2CrO₄²⁻ + 2H₃O⁺ ↔ Cr₂O₇²⁻ + 2H₂O

In the acidic medi­um, sodi­um py­ro­sul­fate (Na₂S₂O₅) re­duces the dichro­mate ion (Cr₂O₇²⁻) to a chromi­um(III) ion, which gives the so­lu­tion a green col­or. Ini­tial­ly sodi­um py­ro­sul­fate dis­so­ci­ates in this mix­ture, and S₂O₅²⁻ ions turn to HSO₃⁻ions:

Na₂S₂O₅ + H₂O → 2NaH­SO₃

Then the re­duc­tion of dichro­mate ions takes place:

2HCrO₄⁻ + 4H­SO₃⁻ + 6H⁺ → 2Cr⁺ + 3SO₄²⁻ + S₂O₆²⁻ + 6H₂O

2HCrO₄⁻ + 3H­SO₃⁻ + 5H⁺ → 2Cr⁺ + 3SO₄²⁻ + 5H₂O

The process can be re­versed by adding an al­ka­line so­lu­tion of hy­dro­gen per­ox­ide–then or­ange dichro­mate ions form again:

2Cr⁺ + 3H₂O₂ + 10OH⁻ → 2CrO₄²⁻ + 8H₂O

If a so­lu­tion of potas­si­um dichro­mate, hy­drochlo­ric acid and zinc is put in a test tube, the so­lu­tion first turns green, then blue. This is be­cause in the re­ac­tion of zinc with hy­drochlo­ric acid, atom­ic hy­dro­gen is re­leased, which re­duces the Cr(IV) in the dichro­mate ion first­ly to green Cr(III) and then to blue Cr(II):

Zn + 2HCl →Zn­Cl₂ + H₂

Cr₂O₇²⁻ + 3H₂ + 8HCl → 2Cr­Cl₃ + 7H₂O + 2Cl⁻

2Cr³⁺ + H₂ + 4HCl → 2Cr­Cl₂ + 6H⁺

If an al­ka­line so­lu­tion is added to a so­lu­tion of chromi­um(III) salt, gray-blue amor­phous chromi­um (III) hy­drox­ide hy­drate pre­cip­i­tates:

Cr³⁺ + 3OH⁻ → Cr(OH)₃↓

Where chromi­um is used

The ma­jor­i­ty of chromi­um is used for cre­at­ing al­loys. Al­loys con­tain­ing chrome are durable and heat-re­sis­tant. They are used, for ex­am­ple, for the man­u­fac­ture of plane en­gines, gas tur­bines and cut­ting mech­a­nisms. Ma­te­ri­als con­tain­ing chromi­um are used as heat-re­sis­tant coat­ings for smelt­ing fur­naces.

Chromi­um is re­sis­tant to cor­ro­sion, and it is used to coat oth­er met­als. Ad­di­tion­al­ly, chrome-plat­ed parts serve as dec­o­ra­tive el­e­ments for cars and mo­tor­cy­cles.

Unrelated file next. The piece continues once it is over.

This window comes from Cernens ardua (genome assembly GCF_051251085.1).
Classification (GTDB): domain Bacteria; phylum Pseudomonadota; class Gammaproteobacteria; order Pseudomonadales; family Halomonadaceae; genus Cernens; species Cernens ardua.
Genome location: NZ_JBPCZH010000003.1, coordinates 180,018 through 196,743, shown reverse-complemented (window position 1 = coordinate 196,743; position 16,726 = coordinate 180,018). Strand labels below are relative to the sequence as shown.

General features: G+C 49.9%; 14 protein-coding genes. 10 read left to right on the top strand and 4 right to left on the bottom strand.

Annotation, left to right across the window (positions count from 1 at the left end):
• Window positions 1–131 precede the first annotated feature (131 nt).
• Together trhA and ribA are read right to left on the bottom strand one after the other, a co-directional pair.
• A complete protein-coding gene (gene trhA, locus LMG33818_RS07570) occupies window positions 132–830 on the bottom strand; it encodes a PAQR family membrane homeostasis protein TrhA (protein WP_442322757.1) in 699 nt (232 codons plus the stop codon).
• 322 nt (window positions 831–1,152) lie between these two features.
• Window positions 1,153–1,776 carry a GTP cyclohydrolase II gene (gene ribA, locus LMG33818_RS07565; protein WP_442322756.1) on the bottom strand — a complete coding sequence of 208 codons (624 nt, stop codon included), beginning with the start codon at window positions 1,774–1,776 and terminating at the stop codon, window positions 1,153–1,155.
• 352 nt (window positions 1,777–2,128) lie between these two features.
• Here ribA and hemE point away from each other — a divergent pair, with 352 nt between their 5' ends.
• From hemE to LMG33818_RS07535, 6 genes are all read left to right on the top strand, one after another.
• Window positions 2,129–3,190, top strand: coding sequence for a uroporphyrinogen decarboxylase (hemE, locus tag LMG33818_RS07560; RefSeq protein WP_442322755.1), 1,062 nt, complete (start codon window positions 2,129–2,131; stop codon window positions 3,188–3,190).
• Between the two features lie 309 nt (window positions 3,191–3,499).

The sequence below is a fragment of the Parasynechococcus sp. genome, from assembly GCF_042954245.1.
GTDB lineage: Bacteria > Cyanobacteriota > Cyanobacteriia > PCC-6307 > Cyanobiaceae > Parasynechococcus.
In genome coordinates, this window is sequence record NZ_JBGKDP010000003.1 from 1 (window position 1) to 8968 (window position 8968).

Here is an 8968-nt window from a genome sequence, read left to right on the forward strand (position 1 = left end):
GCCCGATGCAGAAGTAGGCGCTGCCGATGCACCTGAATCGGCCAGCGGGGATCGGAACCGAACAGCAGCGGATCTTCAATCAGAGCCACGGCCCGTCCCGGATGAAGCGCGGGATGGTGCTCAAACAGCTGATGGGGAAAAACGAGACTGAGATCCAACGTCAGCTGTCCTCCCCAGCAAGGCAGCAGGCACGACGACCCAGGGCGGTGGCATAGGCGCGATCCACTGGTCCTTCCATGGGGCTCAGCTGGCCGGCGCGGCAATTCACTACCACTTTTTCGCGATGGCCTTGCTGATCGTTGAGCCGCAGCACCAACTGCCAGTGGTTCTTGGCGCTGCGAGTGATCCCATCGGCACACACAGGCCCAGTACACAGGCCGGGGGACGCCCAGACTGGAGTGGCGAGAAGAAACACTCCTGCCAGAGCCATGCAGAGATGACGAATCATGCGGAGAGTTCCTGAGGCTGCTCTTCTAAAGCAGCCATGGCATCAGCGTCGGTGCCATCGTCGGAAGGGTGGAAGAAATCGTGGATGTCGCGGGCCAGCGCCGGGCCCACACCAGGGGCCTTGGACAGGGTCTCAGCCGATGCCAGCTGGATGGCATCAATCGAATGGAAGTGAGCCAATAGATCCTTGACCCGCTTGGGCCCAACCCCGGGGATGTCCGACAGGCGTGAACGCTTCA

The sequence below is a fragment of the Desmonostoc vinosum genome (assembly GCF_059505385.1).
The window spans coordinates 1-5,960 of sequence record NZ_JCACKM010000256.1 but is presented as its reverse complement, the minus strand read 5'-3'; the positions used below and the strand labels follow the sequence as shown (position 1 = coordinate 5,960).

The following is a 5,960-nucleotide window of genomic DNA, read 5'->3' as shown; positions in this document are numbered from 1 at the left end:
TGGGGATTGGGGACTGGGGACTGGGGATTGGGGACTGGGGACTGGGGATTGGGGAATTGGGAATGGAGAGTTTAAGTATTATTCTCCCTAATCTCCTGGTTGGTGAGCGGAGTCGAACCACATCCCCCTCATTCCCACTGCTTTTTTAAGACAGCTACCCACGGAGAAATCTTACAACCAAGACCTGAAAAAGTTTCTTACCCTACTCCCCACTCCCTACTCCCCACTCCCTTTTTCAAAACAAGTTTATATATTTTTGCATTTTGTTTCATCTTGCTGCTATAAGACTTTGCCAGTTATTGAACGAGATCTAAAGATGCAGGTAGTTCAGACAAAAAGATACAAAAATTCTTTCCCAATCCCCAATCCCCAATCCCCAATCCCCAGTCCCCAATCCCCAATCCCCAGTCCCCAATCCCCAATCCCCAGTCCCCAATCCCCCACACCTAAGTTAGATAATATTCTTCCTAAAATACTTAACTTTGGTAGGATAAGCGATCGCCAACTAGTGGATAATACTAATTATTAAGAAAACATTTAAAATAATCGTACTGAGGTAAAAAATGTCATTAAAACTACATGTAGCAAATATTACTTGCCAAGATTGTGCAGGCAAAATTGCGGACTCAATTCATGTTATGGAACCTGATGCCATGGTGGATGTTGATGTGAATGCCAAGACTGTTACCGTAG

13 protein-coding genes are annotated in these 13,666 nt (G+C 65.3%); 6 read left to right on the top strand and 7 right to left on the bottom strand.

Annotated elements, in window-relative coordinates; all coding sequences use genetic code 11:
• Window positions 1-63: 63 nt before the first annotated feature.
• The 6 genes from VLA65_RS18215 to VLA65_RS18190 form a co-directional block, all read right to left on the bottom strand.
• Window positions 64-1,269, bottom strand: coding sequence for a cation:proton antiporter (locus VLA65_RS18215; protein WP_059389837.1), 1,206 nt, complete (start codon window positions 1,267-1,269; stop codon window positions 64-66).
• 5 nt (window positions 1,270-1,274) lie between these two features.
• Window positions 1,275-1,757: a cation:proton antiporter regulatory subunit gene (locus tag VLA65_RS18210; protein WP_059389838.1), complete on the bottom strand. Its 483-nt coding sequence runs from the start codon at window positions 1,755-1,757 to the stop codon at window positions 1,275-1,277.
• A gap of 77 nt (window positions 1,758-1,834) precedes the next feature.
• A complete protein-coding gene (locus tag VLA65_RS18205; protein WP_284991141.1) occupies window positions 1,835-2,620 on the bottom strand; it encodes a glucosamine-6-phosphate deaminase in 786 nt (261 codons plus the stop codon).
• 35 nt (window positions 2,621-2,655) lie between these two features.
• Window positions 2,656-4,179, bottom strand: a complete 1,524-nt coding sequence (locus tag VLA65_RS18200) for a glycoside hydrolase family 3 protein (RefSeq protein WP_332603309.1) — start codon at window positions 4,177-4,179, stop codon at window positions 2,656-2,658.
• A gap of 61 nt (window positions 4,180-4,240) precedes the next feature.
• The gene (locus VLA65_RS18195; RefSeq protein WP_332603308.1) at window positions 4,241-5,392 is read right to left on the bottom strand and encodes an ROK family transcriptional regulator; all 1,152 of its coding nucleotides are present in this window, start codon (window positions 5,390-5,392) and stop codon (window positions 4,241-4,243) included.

Chromi­um com­pounds are tox­ic. There was even a film made about chromi­um(VI) poi­son­ing, “Erin Brock­ovich” di­rect­ed by Steven Soder­bergh (2000). On the one hand, the tox­i­c­i­ty of chromi­um com­pounds re­stricts their use and in­volves spe­cial safe­ty re­quire­ments in work­ing with them. On the oth­er hand, be­cause of their tox­i­c­i­ty cer­tain chromi­um com­pounds, for ex­am­ple chro­mat­ed cop­per ar­se­n­ate, are used to pro­tect wood­en items from pests.

The less tox­ic chromi­um(III)-potas­si­um sul­fate and chromic acid are used as tan­ning agents in treat­ing leather.

Chromi­um, liv­ing up to its name which re­flects the di­ver­si­ty of col­ors of its com­pounds, has found ap­pli­ca­tion in mak­ing paints and pig­ment ad­di­tives. Paints on the ba­sis of cro­coite were not only used to paint car­riages in the 18th-19th cen­turies, but also school bus­es in the UK and the USA.


Bus­es paint­ed this col­or could be seen more clear­ly in the dawn and twi­light. Lat­er, how­ev­er, chromi­um-based paints were re­placed with less tox­ic or­gan­ic paints. But chromi­um is still used for mak­ing ar­ti­fi­cial ru­bies. The crys­tal of alu­minum ox­ide with ad­di­tions of Cr(III) ions is a ruby! This crys­tal was used by Theodore Maiman, who cre­at­ed the first work­ing laser in the world in 1960.